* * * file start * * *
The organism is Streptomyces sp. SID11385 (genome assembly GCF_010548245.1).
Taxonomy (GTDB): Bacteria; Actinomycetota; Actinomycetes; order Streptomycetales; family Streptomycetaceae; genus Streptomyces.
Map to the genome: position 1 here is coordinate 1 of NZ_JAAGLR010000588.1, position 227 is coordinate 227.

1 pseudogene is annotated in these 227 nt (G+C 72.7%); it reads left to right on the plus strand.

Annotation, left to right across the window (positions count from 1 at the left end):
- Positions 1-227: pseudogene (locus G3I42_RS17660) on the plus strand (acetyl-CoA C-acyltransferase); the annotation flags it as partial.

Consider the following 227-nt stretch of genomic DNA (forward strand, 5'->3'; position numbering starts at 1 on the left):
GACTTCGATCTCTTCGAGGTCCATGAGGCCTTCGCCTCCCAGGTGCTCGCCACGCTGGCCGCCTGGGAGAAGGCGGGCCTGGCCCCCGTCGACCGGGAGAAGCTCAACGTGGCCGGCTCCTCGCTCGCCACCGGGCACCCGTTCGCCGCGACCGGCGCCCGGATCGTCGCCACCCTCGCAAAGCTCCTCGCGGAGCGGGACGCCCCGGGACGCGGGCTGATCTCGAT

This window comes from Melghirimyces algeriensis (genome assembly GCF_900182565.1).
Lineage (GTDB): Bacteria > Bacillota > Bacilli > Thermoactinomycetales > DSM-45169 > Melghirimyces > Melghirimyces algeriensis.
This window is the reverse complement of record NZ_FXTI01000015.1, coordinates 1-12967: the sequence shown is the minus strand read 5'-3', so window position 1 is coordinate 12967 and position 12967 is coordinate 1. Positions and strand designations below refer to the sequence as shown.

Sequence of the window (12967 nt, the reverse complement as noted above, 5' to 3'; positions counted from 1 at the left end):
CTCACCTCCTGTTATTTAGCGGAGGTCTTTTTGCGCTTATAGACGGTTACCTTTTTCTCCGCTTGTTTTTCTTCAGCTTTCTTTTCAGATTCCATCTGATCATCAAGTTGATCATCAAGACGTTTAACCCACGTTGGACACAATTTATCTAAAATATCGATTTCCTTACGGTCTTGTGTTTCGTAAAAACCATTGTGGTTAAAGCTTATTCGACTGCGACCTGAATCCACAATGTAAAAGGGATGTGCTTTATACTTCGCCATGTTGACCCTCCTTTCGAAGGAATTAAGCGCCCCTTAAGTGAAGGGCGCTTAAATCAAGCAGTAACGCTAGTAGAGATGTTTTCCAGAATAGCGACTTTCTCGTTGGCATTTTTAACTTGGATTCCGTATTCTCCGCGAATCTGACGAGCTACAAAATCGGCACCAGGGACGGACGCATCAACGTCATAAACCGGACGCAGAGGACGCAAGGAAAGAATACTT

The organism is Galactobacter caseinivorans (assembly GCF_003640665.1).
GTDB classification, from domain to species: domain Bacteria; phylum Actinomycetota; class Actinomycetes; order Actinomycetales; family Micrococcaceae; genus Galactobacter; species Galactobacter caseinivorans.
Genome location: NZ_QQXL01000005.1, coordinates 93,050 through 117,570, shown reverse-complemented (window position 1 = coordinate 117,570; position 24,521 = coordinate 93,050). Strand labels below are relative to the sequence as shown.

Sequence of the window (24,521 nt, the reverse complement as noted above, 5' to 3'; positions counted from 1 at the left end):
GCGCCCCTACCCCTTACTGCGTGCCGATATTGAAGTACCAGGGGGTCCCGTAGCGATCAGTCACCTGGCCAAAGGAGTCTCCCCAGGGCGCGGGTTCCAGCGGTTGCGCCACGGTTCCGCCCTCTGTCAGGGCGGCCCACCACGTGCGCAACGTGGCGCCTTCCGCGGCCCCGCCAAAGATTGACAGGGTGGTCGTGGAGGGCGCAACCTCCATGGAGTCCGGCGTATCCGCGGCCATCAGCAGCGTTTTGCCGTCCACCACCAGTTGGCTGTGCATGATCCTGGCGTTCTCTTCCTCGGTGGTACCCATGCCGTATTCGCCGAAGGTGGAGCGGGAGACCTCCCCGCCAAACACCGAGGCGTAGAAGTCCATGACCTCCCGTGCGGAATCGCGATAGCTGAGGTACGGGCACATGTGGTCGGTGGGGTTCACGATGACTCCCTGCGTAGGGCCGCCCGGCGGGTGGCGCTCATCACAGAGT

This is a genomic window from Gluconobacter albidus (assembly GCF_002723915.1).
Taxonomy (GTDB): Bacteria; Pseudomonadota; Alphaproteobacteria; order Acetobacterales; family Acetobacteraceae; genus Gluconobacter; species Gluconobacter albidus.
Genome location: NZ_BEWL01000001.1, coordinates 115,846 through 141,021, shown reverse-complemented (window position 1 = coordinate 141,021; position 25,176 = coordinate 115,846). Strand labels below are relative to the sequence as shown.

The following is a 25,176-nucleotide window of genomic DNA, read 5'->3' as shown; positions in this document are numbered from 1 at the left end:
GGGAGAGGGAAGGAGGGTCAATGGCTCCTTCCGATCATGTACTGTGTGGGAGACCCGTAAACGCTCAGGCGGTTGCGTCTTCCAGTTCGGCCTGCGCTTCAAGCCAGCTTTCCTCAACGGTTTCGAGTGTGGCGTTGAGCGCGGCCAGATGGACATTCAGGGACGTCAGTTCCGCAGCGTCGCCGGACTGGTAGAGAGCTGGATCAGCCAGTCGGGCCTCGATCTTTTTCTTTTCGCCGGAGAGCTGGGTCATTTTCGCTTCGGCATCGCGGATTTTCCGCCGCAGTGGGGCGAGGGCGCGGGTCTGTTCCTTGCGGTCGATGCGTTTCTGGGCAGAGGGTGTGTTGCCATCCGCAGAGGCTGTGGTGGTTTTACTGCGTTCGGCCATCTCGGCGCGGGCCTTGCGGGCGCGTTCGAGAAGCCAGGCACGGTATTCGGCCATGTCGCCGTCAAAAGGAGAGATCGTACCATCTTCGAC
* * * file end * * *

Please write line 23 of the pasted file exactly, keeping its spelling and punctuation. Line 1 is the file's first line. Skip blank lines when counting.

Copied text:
GGGAGAGGGAAGGAGGGTCAATGGCTCCTTCCGATCATGTACTGTGTGGGAGACCCGTAAACGCTCAGGCGGTTGCGTCTTCCAGTTCGGCCTGCGCTTCAAGCCAGCTTTCCTCAACGGTTTCGAGTGTGGCGTTGAGCGCGGCCAGATGGACATTCAGGGACGTCAGTTCCGCAGCGTCGCCGGACTGGTAGAGAGCTGGATCAGCCAGTCGGGCCTCGATCTTTTTCTTTTCGCCGGAGAGCTGGGTCATTTTCGCTTCGGCATCGCGGATTTTCCGCCGCAGTGGGGCGAGGGCGCGGGTCTGTTCCTTGCGGTCGATGCGTTTCTGGGCAGAGGGTGTGTTGCCATCCGCAGAGGCTGTGGTGGTTTTACTGCGTTCGGCCATCTCGGCGCGGGCCTTGCGGGCGCGTTCGAGAAGCCAGGCACGGTATTCGGCCATGTCGCCGTCAAAAGGAGAGATCGTACCATCTTCGAC